Is Turkey bluffing about joining Shanghai Cooperation Organization?
Turkish Prime Minister Recep Tayyip Erdogan said that Turkey was seriously considering becoming a member of the Shanghai Cooperation Organization (SCO) as an alternative to joining the European Union. This is not the first scary statement by Turkey, but the West still refuses to believe Ankara and is even trying to be ironic about it.
"The EU however, actually wants to forget us; however they are hesitating and cannot forget. We are not the ones that are undecided; the European Union is, whereas if they would just reveal their true intentions to us, we would be at ease. We could just look after our own business and go our own way. The European Union needs to stop stalling us," stated Prime Minister Erdoğan.
"We have a strong economy. I told Russian President Mr. Putin, 'You should include us in the Shanghai Five and we will say farewell to the European Union.' The Shanghai Five is much better off economic-wise. It is much more powerful. We told them if you say come, we will. Pakistan wants to join as does India. They have also made requests. We could all join together. In terms of population and markets, this organization significantly surpasses the European Union in every way," Erdogan said on January 24th in an interview with local television quoted by the Turkish newspaper Sabah.
The first thought about the purpose of such statements is the fact that Turkey is trying to express its disappointment with the stalled negotiations on accession to the EU. The disappointment does exist, because everyone is sick and tired of the EU's claims and concerns. They include failure to recognize the sovereignty of the Republic of Cyprus, violation of women's rights and the fear of possible uncontrolled immigration of Turks to the developed countries of the Union, which is a sign of Islamophobia and xenophobia.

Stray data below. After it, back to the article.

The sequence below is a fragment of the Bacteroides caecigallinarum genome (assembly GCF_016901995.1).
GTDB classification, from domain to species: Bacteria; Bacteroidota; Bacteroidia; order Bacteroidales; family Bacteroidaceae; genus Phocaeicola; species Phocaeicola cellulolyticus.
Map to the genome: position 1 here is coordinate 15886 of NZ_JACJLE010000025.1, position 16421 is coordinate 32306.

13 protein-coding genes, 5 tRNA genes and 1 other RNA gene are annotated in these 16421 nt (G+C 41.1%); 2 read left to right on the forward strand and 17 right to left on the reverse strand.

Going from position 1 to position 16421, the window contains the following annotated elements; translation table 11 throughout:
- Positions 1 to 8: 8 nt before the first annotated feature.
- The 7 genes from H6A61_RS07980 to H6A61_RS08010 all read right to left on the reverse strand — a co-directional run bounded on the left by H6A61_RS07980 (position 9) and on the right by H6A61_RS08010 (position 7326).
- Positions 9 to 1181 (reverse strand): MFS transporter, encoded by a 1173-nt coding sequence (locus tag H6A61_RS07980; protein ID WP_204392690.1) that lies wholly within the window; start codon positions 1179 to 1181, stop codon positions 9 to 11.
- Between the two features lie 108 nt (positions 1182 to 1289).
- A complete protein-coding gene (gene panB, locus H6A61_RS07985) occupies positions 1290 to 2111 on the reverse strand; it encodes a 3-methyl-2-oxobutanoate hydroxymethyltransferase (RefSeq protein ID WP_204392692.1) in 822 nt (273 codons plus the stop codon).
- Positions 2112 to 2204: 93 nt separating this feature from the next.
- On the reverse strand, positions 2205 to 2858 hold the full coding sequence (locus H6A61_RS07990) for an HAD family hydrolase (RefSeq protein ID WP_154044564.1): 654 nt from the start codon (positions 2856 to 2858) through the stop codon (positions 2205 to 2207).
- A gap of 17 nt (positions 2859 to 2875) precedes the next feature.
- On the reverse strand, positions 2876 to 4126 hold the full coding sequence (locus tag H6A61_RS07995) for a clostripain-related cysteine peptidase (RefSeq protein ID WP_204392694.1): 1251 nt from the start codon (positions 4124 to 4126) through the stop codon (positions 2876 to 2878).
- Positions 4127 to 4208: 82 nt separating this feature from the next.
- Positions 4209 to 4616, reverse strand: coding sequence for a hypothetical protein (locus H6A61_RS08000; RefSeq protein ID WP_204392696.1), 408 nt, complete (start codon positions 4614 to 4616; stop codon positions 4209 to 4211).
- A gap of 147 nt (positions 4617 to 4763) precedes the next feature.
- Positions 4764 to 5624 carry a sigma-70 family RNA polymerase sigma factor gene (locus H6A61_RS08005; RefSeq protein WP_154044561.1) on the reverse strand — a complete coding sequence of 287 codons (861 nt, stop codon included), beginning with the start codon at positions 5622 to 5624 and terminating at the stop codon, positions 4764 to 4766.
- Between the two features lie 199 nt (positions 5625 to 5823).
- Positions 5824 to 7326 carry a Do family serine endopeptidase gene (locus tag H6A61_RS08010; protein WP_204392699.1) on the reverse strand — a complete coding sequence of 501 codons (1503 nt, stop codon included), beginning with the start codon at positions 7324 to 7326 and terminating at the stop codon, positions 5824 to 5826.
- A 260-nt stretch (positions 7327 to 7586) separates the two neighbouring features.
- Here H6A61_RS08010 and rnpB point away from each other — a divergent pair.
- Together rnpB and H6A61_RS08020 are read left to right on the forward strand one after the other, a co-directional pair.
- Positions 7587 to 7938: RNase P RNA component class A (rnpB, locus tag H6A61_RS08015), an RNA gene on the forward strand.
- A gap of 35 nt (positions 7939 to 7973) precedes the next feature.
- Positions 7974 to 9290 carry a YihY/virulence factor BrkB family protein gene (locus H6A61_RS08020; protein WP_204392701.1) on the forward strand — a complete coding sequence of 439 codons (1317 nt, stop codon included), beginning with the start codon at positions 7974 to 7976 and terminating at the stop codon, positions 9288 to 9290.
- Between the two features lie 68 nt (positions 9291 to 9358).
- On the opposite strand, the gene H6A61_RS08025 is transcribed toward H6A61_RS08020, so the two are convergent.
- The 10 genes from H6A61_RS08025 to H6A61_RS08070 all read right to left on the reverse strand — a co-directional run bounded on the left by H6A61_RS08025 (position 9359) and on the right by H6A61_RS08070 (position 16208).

However, there is another theory. The Turkish Prime Minister may be seeking power wherever his country's economic strength is consistent with its geopolitical needs as a global player. In contrast to the weak Europe, preoccupied with its internal problems and where Turkey is expected only as a major investor, SCO (Russia, China, Kazakhstan, Kyrgyzstan, Tajikistan and Uzbekistan) is gaining influence in the West and is seen as anti-American bloc in Asia. Pakistan, Afghanistan and India that now have a status of observers expressed a desire to join the organization.
"We share common values with many of these countries," Erdogan told Russian President Vladimir Putin last summer. In November, he applied for the SCO dialogue partner status (which is below the observer status). World analysts are discussing whether Erdogan is serious or bluffing, trying to force Brussels to reconsider their position.
It is worth noting that the Prime Minister has started his campaign for the parliamentary elections to be held next year. He is closely following the opinion polls, but they say that the number of supporters of the EU accession among the Turks fell from 70 percent in 2004 to one-third in 2012, according to the Statistical Service EDAM. Fifteen percent of respondents said that Turkey should make the choice in favor of the "rival organization". Economic indicators also suggest reduction in dependence of Turkey on the EU. The share of EU countries in Turkey's trade has been steadily decreasing over the last decade. In 2003, it accounted for over 55 percent, and today it is approximately 40 percent.